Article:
Tad Carpenter remembers being fascinated as a child watching his father draw. He wanted to be a professional illustrator just like his dad. His first brush with success came early at age 8: After he won a local contest held by the Kansas City Chiefs football team, his artwork was featured on the team's season tickets. Today, Carpenter's work is found on a lot more than just football tickets, covering book jackets, posters, the pages of children's books, snowboards, ads, and virtually any other materials that have a need for professional illustration.
“I love bold colors and playing with the concepts of whimsy and humor in designs. I want to bring a sense of fun and joy to my illustrations and improve what people experience.”
Every project starts as a series of quick sketches in my 9-by-12-inch sketchbook. It's there where I can collect my ideas and even share them with other designers. For me, there's something very intimate and real about creating and then sharing a pencil sketch, an idea that is still a bit rough, unpolished.
I definitely find inspiration in mid-century illustration. But then again, my inspiration could come from my eclectic collections of vintage posters, old toys, or books in my studio, or simply by wandering through the antique store near our loft in downtown Kansas City. I love the challenge of taking something old and giving it a modern twist.
Humor is vital in my projects. I like to interject an element of something unexpected and fun in my designs — whether it's in the font, colors, characters, or all of the above. Humor and sophistication can definitely coexist in designs. In fact, the really great designs often include both and leave people smiling.
I looked back at Adobe® Illustrator® over the years and thought about how it's continued to evolve along with the needs and opportunities facing designers. When I thought about the Venus project, I wanted to keep with this idea of evolution, putting Venus in today’s world. I placed her in a modern background to show how she can evolve and adapt to her current environment. She's a classic image made modern.
I kept some of the nautical theme by mixing the boats, fishermen, and sea creatures that would have surrounded Venus, but integrated them in a field of modern buildings and colors that we see today. The goal is a playful marrying of what's old and what's new, encouraging a viewer to explore how the two worlds come together.
My first step was creating a new layer in Illustrator to place my pencil sketch, which acts as a roadmap throughout my entire design process. I also took advantage of a new feature in Illustrator CS6 and customized my workspace with the new user interface brightness setting — check out the light gray background. I then began to create a color palette and add background color for my illustration, which I did by adding my swatches to the Swatches panel.
The next steps show how I drafted and drew various elements with my Pen tool. Along the way, you can see how useful my sketch was as a guide.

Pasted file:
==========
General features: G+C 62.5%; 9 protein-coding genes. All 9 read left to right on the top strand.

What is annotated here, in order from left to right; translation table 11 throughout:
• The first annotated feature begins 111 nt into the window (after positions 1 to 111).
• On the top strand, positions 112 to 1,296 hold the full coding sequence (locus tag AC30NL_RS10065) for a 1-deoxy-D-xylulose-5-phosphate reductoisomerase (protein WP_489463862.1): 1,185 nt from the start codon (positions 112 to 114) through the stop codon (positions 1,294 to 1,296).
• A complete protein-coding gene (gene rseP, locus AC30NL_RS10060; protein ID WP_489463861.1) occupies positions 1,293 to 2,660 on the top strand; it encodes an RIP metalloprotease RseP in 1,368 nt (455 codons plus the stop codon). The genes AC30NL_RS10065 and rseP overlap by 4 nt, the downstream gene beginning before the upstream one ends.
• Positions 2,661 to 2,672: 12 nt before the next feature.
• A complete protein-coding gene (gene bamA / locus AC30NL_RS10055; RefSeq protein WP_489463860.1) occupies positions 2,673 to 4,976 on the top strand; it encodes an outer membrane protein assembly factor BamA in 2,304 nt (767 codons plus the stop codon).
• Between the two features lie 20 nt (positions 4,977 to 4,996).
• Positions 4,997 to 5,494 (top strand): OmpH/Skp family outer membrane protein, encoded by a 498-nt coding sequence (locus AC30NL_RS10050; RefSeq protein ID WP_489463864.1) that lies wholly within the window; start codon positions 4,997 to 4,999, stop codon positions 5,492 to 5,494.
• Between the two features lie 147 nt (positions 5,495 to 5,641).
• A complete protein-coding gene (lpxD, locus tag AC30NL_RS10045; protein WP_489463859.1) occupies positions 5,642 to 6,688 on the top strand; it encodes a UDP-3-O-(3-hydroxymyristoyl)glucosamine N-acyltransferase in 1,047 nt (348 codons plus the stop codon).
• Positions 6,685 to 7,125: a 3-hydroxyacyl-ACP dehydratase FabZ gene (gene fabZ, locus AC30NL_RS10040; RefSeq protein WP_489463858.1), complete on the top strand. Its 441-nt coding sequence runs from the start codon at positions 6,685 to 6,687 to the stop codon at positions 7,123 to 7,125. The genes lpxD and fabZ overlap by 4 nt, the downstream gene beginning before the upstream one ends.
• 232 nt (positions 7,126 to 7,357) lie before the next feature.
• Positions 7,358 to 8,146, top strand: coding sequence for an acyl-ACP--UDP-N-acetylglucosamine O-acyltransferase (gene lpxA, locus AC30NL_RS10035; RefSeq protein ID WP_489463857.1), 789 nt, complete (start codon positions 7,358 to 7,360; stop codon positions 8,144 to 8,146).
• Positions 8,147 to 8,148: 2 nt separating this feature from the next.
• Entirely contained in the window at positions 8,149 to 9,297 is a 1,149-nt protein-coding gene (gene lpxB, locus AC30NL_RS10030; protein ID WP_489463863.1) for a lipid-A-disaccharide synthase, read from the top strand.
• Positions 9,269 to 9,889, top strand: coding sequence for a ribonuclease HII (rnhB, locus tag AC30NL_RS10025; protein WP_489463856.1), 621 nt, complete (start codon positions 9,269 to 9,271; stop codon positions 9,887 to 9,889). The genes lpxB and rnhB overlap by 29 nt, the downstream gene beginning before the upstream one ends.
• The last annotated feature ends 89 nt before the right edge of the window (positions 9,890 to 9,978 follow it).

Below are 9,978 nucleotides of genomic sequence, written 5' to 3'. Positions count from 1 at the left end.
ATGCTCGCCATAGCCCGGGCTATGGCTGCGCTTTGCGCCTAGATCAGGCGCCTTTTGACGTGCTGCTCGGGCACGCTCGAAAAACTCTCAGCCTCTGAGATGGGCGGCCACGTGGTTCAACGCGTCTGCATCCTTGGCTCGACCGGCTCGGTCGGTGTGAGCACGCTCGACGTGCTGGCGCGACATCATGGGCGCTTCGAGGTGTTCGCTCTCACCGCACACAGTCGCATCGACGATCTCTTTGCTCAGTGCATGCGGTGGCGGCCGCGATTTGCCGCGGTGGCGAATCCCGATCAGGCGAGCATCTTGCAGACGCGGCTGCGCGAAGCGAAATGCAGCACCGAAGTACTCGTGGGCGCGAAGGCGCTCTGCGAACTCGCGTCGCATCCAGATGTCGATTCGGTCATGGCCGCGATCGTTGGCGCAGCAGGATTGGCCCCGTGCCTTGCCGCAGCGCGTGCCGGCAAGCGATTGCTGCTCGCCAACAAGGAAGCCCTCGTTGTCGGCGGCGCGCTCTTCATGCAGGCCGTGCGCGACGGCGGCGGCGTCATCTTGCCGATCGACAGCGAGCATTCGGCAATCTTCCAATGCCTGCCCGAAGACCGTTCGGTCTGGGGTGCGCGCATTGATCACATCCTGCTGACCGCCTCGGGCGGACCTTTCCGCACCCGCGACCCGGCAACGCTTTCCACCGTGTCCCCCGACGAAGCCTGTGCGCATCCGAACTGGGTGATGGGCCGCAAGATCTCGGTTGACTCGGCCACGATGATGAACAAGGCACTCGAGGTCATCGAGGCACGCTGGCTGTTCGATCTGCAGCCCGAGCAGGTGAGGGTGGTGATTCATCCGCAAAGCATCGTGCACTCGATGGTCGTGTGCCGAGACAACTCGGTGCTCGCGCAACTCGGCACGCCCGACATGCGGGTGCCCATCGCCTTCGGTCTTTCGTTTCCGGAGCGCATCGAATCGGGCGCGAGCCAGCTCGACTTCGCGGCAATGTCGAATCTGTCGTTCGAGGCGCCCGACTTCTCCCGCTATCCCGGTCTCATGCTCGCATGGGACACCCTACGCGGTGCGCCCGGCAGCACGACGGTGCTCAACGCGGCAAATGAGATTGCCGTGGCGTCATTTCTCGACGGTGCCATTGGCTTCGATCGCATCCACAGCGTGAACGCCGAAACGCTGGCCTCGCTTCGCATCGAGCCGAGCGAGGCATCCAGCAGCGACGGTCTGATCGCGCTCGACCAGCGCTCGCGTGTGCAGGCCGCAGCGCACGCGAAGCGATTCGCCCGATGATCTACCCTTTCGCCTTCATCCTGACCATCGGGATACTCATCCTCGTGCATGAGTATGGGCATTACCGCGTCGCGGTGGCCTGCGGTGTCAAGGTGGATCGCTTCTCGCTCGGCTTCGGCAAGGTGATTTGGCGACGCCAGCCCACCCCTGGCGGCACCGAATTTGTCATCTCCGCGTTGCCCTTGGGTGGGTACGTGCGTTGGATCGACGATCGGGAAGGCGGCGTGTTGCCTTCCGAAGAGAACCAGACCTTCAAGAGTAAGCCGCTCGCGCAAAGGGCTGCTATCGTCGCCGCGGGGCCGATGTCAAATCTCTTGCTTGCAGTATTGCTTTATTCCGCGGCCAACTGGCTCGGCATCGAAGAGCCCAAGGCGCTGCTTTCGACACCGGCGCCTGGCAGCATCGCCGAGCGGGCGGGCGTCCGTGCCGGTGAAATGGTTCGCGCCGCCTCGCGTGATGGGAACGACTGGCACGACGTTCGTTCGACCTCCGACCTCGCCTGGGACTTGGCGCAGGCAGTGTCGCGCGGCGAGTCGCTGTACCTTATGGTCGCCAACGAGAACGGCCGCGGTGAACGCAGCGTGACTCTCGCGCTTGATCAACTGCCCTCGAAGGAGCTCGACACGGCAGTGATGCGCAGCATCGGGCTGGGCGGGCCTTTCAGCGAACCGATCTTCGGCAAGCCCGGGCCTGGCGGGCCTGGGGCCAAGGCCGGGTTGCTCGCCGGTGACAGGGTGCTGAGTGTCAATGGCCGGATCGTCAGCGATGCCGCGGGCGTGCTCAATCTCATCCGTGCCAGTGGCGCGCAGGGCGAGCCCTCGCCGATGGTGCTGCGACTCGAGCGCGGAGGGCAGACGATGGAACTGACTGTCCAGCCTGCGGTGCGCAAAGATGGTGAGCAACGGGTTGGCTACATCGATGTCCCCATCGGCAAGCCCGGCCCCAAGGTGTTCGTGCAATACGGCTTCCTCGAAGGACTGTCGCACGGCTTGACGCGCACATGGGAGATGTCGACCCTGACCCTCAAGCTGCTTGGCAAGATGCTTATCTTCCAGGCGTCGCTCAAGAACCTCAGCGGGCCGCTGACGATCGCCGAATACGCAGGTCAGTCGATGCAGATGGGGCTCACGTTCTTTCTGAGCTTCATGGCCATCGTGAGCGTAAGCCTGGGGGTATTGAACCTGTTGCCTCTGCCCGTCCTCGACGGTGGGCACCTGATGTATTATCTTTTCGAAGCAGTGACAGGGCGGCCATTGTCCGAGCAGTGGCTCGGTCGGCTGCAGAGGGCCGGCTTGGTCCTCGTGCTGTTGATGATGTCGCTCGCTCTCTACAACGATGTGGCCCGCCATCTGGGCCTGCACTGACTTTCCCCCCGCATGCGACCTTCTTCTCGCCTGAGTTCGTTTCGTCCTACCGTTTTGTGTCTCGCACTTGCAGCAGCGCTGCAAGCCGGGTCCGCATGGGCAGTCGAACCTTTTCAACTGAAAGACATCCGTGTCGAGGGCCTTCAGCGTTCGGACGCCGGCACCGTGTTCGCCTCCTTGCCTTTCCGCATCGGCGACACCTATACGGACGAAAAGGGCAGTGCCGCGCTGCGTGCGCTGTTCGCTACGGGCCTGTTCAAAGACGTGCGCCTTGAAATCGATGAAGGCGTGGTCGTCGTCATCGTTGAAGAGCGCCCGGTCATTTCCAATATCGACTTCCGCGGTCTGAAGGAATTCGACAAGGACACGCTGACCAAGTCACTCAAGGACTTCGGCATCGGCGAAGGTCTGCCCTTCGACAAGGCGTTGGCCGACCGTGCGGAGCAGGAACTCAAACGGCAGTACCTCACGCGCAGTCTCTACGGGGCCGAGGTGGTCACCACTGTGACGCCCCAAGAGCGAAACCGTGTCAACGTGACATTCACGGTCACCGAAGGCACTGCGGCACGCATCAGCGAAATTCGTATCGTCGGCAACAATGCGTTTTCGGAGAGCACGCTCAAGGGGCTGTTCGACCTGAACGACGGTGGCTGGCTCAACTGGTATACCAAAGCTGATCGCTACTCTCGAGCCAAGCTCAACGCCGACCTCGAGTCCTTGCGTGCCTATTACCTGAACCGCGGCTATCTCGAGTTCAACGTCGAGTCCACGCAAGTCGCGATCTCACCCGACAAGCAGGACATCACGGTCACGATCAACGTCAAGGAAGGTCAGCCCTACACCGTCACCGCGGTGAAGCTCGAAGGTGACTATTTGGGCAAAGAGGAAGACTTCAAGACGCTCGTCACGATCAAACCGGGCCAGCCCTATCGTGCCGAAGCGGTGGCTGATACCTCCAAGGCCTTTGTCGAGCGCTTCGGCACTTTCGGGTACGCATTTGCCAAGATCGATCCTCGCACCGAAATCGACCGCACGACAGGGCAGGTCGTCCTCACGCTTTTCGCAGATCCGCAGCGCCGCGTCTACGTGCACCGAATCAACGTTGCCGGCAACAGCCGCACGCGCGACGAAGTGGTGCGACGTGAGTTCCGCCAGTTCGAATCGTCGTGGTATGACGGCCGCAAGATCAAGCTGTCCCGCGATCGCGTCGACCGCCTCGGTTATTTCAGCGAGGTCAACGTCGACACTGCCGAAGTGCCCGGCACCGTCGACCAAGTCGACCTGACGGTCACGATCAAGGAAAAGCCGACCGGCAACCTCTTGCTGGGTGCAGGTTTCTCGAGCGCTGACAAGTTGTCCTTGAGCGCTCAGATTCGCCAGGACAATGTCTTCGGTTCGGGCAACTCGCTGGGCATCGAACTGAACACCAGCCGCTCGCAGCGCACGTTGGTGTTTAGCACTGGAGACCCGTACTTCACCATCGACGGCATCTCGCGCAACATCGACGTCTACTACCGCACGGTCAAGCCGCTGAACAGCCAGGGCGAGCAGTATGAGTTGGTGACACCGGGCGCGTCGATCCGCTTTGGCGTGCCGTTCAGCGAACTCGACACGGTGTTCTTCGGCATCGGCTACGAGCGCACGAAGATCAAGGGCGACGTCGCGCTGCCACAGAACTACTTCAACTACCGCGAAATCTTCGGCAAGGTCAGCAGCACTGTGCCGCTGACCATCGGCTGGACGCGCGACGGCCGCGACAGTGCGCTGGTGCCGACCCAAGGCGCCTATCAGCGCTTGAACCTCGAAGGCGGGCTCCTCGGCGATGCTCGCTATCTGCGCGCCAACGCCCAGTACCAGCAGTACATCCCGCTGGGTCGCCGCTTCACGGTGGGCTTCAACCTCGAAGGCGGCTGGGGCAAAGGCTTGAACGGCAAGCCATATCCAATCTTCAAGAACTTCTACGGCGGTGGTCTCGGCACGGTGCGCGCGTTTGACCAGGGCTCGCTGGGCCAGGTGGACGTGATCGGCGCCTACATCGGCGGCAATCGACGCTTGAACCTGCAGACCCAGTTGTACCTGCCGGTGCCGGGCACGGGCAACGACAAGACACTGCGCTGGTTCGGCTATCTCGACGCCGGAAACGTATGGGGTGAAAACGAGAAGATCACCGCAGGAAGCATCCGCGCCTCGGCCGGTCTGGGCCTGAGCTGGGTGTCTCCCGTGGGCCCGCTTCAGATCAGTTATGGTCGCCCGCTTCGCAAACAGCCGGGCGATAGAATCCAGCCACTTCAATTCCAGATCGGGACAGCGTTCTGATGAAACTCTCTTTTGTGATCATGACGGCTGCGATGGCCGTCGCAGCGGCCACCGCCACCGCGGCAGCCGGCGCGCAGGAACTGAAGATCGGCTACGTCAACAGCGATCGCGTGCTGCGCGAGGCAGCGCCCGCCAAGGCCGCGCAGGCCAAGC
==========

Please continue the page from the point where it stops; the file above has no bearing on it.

I like to incorporate hand-drawn patterns throughout my work, and I do so by using the Shape and Pathfinder tools in Illustrator. For example, in the image below you can see a hand-drawn texture with a shape on top of it. I selected the texture and the object on top and used Pathfinder Divide before placing it on the rooftop.
My next step was to use the new pattern creation feature in Illustrator CS6 to add patterns to several of my buildings, making adjustments to the patterns along the way. I used the patterns to bring more contrast into my design, so I created a couple of types. The new patterns I created are applied to some of the buildings below.
“The new pattern creation feature in Illustrator CS6 is an easy and fast way to bring nice, varied elements to designs. The patterns are simple to create and easy to apply.”
For small details like the lobster's antennas, I used the Width tool to get the varied line weights that I wanted. I continued using the Pen tool and incorporating more hand-drawn elements. Using my pencil sketch as a guide, I drew Venus. For her nose, I applied a hand-drawn line from the Brushes panel — and did the same for her hair.
To add more texture to the background I placed hand-drawn pencil drawings into my illustration and sent them to the back before applying a color to the background overall.
After completing my illustration, I used some of the recurring elements from the illustration to make patterns that I could apply to a shopping bag. For some of the patterns, I just started with a basic row of shapes. In Illustrator CS6 I can control how I want my pattern to look. As I created and edited the pattern while in pattern editing mode, I added additional shapes and edited the various elements. After a pattern is created, it is added to my Swatches panel and can be applied quickly.
I continued using objects from my illustration to create a series of fun patterns. I ended up with six pattern options, all started by selecting shapes and choosing Object > Pattern > Make to enter pattern editing mode.
The patterns were then mixed and matched to apply to a shopping bag like in the example below.
“The overall aesthetic in Illustrator CS6 is fantastic. It’s cleaner, and I can easily control my workspaces and panels. I can customize what the software looks like to me — to fit how I like to work.”